• Thu, Feb 28 2013

Crystal Renn: Standard Sample Size From Designers Should Be An 8

Crystal-Renn-standard-sample-size

One of the reasons we at The Gloss are such fans of supermodel Crystal Renn – besides the fact that she is incredibly talented and stunning in like, a million ways — is how candid she is regarding the fashion industry. Rather than tiptoeing around the issues she has faced as a plus-size, then less-than-plus-size model, she fully admits that there are ridiculous biases against women who are not standard size models. On Monday, she commented on yet another big problem: the standard sample size for a designer dress is a 0.

When designers create samples, they reflect the size of the most models. These days, that size is a 0, so the standard sample size is therefore a 0. Despite the numerous calls for size 0 models to become less of the norm and more of the exception, the actual change has been slow and reluctant.

In a panel set up by National Eating Disorders Awareness Week and the Model Alliance at Pace University earlier this week, Crystal Renn spoke about body image and fashion. The panel (“Inside The Modeling Industry: A Conversation About Health And Beauty In Fashion”) also included fellow models Katharine Schuette and Amy Lemons, eating disorder specialist Dr. Evelyn Attia, former model turned assistant professor of sociology Ashley Mears and modeling agent Chris Gay.

Renn called on the fashion industry to swap size 0 sample sizes for a size 8 standard:

“By having a size 8 sample, you are giving freedom to a designer. Most of the models are going to be size 6s and 8s, and you could have 10s, and if a really amazing model walked in who was a size 0, you would tailor the dress down to her.”

I regular go from a size 8 up to a size 12 and back, as well as having been on both sides of the spectrum beyond that range. One of the most frustrating things to me about the fashion industry is how incredibly rare it is that anybody’s bodies look remotely like mine. It’s not all that unique; I have wide hips, a kind of small-ish waist, wide ribcage/big boobs, and thinner legs, but the closest that comes to mind is Daisy Lowe, and she is still quite a bit slimmer than I. While there are more and more plus-size models out there, they still don’t represent my body shape; most are over a size 12 or over, so women between a 6 and a 12 are still underrepresented. Considering the average American woman is between a 12 – 14, and so, so many women elsewhere are between a 4 and 10, I have a feeling there’d be a pretty positive reaction in many circles regarding a change like Renn’s suggestion.

Having all sample sizes be a size 8 would be kind of magical for women like myself who have never felt like the folks in fashion care about clothes that might fit her body or find bodies like hers beautiful. Obviously, most sizes over a 4 aren’t represented regularly in the industry, but I suppose it would just be nice to look up at a billboard one day and see a woman whose figure resembles like mine.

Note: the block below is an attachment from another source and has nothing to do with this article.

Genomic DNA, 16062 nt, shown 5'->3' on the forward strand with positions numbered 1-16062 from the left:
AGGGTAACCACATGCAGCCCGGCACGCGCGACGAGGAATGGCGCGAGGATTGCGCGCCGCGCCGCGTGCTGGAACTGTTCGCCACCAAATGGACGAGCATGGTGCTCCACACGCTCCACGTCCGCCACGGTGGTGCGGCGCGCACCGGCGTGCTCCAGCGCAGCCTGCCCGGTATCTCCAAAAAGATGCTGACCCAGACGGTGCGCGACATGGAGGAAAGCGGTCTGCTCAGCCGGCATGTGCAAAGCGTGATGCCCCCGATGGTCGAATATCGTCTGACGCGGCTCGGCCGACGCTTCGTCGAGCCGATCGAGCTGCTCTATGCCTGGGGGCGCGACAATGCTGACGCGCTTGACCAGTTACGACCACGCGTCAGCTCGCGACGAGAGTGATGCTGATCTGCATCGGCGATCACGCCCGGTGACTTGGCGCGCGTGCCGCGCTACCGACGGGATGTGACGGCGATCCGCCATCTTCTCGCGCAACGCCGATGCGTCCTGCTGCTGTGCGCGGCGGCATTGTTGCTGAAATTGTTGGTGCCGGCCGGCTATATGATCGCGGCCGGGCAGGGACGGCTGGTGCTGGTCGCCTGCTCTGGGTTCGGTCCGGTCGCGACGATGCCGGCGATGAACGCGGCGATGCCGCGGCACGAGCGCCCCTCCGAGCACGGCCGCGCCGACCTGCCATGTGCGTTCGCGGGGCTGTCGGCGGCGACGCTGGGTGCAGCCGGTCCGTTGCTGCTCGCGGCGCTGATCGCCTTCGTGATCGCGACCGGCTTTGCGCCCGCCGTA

Unfortunately, this would also require change in an industry that regularly Photoshops women to the point of being unrecognizable and has such a dubiously strict standard of beauty that fights change at every turn. That said, there has been an increasing amount of non-standard size models working for major campaigns. While that number is still incredibly low, women like Renn and Robyn Lawley are helping to alter the idea of what’s “alternative beauty” versus what’s just plain beautiful. And the more models and industry folk who discuss this issue, the harder the push for change will be. So, thanks Crystal Renn — you’re awesome, and you look really, really good in that dress.

Photo: Ivan Nikolov/WENN.com

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  • Maggie

    YES.

  • kj

    I was talking about this with the BF a while back, and I suspect that part of the reason that small sizes are so common and inevitable is that I don’t think that there is as much diversity in very slim bodies. When you are that skinny, the fat isn’t distributed in as many diverse ways. it’s much easier to predict how your body will be: slim.

    Obviously this is a generalization, but I think it’s fair to say that large bodies have a lot more diversity because everyone puts on weight differently… some people gain fat on their hips, or on their ass, or in their belly, or in their chest/back/arms… and/or any combination of those. It’s harder to predict how clothes will fit. It’s harder to predict how clothes will look like on a given body.

    Anyhow I am not justifying any of the fashion industry’s bullshit by any means, just musing on why it’s so difficult to change the status quo.

    Also: What is that FACE that Krystal is making?!

    Also also: I WANT THAT DRESS NOW